EFFECTS OF ACOUSTICAL MANIPULATIONS ON PERCEPTIONS OF FEMALE VOCAL ATTRACTIVENESS AND THREAT POTENTIAL

Open Access
Author:
Barndt, Julia Lynn
Area of Honors:
Anthropology
Degree:
Bachelor of Arts
Document Type:
Thesis
Thesis Supervisors:
  • David Andrew Puts, Thesis Supervisor
  • Timothy Michael Ryan, Honors Advisor
Keywords:
  • Female vocal attractiveness
  • intrasexual competition
Abstract:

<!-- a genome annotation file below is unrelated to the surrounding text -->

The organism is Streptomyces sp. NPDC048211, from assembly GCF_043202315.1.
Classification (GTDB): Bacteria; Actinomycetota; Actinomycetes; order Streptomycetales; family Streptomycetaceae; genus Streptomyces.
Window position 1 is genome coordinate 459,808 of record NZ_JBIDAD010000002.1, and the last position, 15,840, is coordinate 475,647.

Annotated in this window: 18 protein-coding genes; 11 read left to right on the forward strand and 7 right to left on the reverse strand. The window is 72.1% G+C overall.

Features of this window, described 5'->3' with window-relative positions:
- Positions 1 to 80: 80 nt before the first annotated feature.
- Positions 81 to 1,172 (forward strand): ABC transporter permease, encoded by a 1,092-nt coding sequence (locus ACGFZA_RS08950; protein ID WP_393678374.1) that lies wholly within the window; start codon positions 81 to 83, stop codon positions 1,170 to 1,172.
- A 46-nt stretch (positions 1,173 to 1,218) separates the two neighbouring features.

Good genes sexual selection theory states that individuals will evolve preferences indicators of high quality mates. It stands to reason, then, that mechanisms for recognizing high quality competitors would additionally develop in both men and women, as this would contribute to economical allocation of mating effort. Modes of intrasexual competition in one sex should mirror the mate selection criteria of the other sex; i.e., the ways in which sexes compete with each other should be those ways which will make them most attractive to the opposite sex. It is also these characteristics that should be monitored by same sex competitors. Previous studies have shown that men prefer more feminine voices. Other women should also be able to perceive this as increased attractiveness toward the potential mates in question. In the present study, I manipulated women‘s voices using the vocal parameters fundamental frequency and formant dispersion to test the effects of vocal femininity on perceived threat potential by same-sex competitors. Specifically, female listeners evaluated attractiveness to heterosexual males and flirtatiousness. I additionally examined the effects of vocal femininity on men‘s interest for short- or long-term mating contexts. I found that vocal femininity increased women‘s attractiveness to men, and increased the apparent threat potential to other women, both in terms of perceived attractiveness to men and perceived sexual interest (flirtatiousness). Men preferred feminine voices most for a short-term/sexual mating context.